Don’t judge a book by its cover.
It was a beautiful evening so we decided to try something new. We found ourselves at Bliss Asian Bistro, located in one of the most beautiful areas of downtown Vancouver.
To get there, go north on Denman Street towards Coal Harbour until the road runs out and you can’t go any further.
The view from Bliss is very nice. If you own a yacht, you can sail up to the restaurant and keep an eye on your ride while you eat. If you don’t own a yacht, you can dream that you do. While you’re at it, you might as well pretend that you live in one of the many multi-million dollar condos in the area.
The exquisite view is reflected inside the bistro. From the cozy dining room to the nice little patio, everything is in its place. Even the chopsticks sparkle in the sunlight.
But let’s not forget that this is a restaurant. I was hungry! Where’s my food?
The menu (page 1, page 2) reveals that Bliss Asian Bistro is an Asian fusion restaurant. I’m not the biggest fan of Asian fusion cuisine. I feel that you shouldn’t mess with the classics. It’s not like we’ve run out of ethnic foods to try: there is already plenty of variety among classic Asian cuisine; why must we create awkward new dishes that consists of a mish-mash of strange ingredients?
Fusion dishes often look really pretty, costs a lot of money, and pale in comparison to the classics. The dishes we had at Bliss were no exception.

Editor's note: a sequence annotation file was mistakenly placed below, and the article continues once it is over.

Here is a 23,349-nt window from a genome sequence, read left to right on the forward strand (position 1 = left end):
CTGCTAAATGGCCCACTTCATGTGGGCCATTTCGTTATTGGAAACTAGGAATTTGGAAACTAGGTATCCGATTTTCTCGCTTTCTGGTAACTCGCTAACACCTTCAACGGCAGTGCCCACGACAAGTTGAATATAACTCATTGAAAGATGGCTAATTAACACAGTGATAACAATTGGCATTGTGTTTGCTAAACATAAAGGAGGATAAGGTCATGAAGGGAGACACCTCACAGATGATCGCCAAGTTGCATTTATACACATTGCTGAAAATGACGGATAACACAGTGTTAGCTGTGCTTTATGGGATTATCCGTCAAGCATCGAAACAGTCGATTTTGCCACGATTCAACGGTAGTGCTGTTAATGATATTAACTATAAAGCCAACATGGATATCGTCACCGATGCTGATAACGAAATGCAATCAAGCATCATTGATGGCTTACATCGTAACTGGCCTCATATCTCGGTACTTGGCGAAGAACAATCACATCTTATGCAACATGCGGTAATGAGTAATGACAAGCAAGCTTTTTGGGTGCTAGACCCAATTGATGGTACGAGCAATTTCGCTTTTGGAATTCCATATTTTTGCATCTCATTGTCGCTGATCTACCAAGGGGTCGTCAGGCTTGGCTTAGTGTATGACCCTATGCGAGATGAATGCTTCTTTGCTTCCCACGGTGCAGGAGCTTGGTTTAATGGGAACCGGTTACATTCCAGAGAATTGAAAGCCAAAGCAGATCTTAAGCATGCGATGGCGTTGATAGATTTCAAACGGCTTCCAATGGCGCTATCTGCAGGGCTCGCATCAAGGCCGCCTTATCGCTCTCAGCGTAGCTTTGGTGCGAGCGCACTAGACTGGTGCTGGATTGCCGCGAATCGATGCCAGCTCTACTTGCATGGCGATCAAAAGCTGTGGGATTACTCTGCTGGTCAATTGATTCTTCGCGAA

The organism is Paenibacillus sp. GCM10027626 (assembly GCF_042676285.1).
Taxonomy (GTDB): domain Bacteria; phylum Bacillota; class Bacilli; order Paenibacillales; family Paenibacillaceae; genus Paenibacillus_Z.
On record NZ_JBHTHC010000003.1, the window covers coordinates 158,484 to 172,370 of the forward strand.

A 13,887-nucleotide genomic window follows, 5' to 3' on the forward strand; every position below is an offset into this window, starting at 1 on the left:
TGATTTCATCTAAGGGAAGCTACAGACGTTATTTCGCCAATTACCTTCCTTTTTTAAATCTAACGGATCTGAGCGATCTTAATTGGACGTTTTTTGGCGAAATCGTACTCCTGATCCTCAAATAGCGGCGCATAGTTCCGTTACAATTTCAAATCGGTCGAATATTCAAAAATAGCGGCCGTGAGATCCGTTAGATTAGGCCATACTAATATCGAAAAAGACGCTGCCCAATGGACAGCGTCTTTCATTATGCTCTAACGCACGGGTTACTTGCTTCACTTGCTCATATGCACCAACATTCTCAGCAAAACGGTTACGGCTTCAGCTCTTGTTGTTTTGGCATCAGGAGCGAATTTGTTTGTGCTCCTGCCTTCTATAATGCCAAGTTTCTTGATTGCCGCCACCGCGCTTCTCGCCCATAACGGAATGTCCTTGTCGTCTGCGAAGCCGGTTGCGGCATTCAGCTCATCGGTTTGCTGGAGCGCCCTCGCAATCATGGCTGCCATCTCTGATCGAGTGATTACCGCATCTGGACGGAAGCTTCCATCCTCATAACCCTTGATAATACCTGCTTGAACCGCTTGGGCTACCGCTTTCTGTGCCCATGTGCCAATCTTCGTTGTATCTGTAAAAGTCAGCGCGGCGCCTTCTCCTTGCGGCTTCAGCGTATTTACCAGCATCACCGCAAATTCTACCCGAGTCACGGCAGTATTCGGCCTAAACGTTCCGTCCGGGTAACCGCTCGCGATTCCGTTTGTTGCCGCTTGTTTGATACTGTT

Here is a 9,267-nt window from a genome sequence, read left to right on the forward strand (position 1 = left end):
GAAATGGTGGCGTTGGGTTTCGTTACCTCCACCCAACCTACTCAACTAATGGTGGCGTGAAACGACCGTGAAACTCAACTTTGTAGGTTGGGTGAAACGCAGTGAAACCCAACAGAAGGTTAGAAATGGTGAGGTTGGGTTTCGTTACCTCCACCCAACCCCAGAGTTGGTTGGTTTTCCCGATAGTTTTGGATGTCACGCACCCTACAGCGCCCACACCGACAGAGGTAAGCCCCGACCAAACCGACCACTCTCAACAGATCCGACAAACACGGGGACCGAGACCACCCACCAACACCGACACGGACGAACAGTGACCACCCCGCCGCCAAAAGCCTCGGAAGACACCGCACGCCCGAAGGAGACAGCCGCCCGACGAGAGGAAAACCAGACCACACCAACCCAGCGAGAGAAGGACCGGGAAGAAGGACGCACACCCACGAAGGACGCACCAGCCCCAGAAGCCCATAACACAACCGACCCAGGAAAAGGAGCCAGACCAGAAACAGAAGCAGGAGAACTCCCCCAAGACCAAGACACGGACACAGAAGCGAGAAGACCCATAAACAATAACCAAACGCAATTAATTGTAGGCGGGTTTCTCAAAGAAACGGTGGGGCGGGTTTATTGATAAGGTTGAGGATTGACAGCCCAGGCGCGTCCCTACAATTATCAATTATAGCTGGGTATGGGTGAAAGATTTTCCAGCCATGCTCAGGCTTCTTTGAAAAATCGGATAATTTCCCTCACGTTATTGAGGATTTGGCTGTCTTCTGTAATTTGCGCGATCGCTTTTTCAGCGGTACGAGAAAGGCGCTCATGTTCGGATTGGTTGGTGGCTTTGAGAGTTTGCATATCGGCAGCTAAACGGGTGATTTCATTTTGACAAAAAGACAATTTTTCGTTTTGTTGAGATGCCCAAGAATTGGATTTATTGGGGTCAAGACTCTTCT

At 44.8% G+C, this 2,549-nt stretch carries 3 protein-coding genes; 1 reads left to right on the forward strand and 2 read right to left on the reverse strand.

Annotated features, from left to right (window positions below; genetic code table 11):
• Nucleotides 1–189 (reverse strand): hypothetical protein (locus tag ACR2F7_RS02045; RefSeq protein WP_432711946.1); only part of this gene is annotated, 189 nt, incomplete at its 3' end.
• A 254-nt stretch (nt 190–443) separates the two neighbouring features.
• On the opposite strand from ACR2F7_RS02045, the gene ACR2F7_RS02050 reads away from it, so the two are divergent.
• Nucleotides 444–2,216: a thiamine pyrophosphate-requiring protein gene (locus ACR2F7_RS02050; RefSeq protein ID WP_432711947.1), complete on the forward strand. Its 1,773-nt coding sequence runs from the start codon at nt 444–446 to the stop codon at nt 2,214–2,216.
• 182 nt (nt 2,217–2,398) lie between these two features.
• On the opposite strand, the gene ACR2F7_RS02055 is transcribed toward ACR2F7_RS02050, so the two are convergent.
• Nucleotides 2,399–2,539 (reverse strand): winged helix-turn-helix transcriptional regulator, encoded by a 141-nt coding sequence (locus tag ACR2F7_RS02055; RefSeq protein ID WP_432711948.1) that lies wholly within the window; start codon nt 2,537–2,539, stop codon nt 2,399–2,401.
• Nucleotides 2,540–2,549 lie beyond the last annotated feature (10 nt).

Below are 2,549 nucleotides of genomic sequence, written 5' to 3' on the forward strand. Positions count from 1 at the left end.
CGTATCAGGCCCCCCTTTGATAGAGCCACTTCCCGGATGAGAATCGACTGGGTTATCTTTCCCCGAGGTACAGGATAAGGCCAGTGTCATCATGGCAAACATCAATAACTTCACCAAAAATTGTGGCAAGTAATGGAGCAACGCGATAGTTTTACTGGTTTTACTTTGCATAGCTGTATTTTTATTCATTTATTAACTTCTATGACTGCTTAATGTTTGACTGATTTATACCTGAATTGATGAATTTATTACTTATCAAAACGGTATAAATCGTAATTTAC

The above is supposed to be the prawn tempura ($12 for 6, $2 each!). It tastes okay and looks absolutely stunning, but is neither tempura nor worth its price. Not even close.
This is the Captain Crunch ($14): a fusion maki roll consisting of steak, prawn, unagi, avocado, and cucumber. The ugly white stuff you see is fried vermicelli noodles. The maki rolls tasted pretty interesting, very good actually – but the pieces are way too small. The vermicelli garnish is insulting – it’s basically uncooked instant noodles.
We rounded out our minuscule and pricey meal with the Baked Alaska maki roll ($12) and Dragon’s Pillow ($5). Again, both dishes were visually impressive and tasted pretty interesting (so that’s what melted cheese on a maki roll tastes like… meh), but were not satisfying in the least.
An important part of good cuisine is presentation. From its beautiful locale, to its quaint interior, to its trendy dishes, Bliss nails the presentation. It has a beautiful cover. But that’s about all Bliss has. The dishes are creative, but do not taste great and are a terrible value. No substance.
5 out of 10